Shorebird Monitoring Has Begun

The unmistakable American Oystercatcher (Haematopus palliates)

The unmistakable American Oystercatcher (Haematopus palliates)

Yesterday we did our second round of a shorebird census sponsored by the Connecticut Alliance of Audubon Societies for the US Fish and Wildlife Service.  What could be better on a beautiful spring day  than spending the morning birding Milford Point, one of the premier shoreline spots in Connecticut?  The point of the census is to determine the number of shorebirds (sandpipers, plovers, stilts, curlews, godwits, etc.) that visit our shores.  This will monitor population trends and identify important stopover and nesting areas for these birds.  A separate program we are involved in concerns protecting the nesting locations of those shorebirds that nest here such as the Piping Plover and Least Tern (see post from last summer on this) which are threatened species in Connecticut and the Roseate Tern which is endangered.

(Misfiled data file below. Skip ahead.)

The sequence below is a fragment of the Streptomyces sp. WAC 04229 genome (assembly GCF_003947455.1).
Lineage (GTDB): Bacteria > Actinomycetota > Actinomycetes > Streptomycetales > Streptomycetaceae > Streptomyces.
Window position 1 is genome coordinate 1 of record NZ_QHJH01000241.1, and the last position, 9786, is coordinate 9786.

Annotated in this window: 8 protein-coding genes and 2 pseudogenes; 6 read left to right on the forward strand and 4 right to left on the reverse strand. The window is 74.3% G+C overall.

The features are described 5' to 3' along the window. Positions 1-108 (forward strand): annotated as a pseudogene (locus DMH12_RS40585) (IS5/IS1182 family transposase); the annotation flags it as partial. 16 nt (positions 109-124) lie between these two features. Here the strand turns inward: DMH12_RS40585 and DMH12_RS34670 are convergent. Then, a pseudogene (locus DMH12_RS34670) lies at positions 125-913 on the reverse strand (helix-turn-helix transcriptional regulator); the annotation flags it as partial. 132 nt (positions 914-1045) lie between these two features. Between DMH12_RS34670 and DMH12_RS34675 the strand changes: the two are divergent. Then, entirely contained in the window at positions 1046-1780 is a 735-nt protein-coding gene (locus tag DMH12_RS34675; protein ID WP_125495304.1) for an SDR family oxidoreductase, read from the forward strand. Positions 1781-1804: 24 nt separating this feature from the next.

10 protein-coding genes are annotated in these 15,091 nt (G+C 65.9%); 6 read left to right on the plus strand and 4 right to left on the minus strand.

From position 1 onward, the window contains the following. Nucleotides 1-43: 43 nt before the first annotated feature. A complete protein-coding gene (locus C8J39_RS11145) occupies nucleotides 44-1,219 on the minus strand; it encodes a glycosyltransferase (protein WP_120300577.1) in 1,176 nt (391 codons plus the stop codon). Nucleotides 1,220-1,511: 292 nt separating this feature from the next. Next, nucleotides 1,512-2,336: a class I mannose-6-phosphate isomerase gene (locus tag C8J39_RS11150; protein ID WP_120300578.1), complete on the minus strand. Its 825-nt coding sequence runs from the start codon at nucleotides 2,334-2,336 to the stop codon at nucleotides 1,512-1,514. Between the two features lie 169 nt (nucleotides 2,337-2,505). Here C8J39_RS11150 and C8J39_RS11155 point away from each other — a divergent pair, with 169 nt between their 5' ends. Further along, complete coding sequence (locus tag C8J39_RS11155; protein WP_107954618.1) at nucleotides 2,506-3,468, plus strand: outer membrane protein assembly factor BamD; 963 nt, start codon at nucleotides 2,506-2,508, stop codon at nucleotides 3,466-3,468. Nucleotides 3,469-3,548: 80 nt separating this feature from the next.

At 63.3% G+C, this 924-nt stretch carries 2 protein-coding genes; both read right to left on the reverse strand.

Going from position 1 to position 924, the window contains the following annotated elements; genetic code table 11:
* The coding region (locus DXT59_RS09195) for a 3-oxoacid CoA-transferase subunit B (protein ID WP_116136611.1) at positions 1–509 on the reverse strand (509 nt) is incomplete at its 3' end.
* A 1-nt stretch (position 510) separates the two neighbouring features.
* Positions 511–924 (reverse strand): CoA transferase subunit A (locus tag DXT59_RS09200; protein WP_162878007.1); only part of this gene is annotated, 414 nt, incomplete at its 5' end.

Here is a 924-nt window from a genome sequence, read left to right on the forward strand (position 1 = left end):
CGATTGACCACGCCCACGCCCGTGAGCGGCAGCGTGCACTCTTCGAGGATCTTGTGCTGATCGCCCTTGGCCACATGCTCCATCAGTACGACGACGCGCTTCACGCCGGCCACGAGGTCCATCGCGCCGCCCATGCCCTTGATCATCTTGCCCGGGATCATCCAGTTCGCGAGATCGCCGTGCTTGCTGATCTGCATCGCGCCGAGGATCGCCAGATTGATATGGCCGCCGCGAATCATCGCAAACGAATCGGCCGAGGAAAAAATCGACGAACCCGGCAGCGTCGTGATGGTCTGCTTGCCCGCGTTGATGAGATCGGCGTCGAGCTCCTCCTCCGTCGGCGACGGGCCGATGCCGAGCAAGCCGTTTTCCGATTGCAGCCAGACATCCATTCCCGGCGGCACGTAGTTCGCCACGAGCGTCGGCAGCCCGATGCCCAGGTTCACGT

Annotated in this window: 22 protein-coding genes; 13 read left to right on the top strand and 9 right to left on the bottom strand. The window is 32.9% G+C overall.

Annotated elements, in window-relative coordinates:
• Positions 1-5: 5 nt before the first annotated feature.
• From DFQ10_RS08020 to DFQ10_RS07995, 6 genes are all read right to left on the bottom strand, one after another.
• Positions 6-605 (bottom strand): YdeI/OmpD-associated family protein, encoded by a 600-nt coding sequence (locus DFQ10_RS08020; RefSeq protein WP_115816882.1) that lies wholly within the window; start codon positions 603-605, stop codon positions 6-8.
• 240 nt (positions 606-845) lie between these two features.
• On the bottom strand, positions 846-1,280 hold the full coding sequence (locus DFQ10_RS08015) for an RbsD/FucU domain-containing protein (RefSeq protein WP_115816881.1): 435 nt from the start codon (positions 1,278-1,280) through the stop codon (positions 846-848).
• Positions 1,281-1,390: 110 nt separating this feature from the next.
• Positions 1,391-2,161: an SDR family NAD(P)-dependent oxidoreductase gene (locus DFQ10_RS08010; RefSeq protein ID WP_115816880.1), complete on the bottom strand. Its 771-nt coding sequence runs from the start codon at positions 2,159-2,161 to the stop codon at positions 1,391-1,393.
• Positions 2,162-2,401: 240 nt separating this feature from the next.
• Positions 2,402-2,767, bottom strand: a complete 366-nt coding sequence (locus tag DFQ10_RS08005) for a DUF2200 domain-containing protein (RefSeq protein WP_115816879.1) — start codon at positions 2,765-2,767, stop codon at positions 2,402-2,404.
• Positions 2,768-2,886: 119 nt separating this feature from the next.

We walked the sandbars and beach and surveyed the marsh, finding 34 species in all, six of which were targets of our survey: American Oystercatcher, Piping Plover, Dunlin, Greater Yellowlegs, Lesser Yellowlegs and Killdeer.  The Ospreys were repairing their nest, Plovers and Oystercatchers were linking up with partners for the nesting season.  Soon exclosures will go up around the plover nests and lines will be strung to keep people off the nesting areas for the terns and other shorebirds.  If you see any of these areas this summer, please respect them and give these elegant birds a chance to raise their young successfully.

Pairing up and hoping for a successful nesting this summer

Pairing up and hoping for a successful nesting this summer

Advertisements

Leave a Reply

Fill in your details below or click an icon to log in:

WordPress.com Logo

You are commenting using your WordPress.com account. Log Out / Change )

Twitter picture

You are commenting using your Twitter account. Log Out / Change )

Facebook photo

You are commenting using your Facebook account. Log Out / Change )

Google+ photo

You are commenting using your Google+ account. Log Out / Change )

Connecting to %s

%d bloggers like this: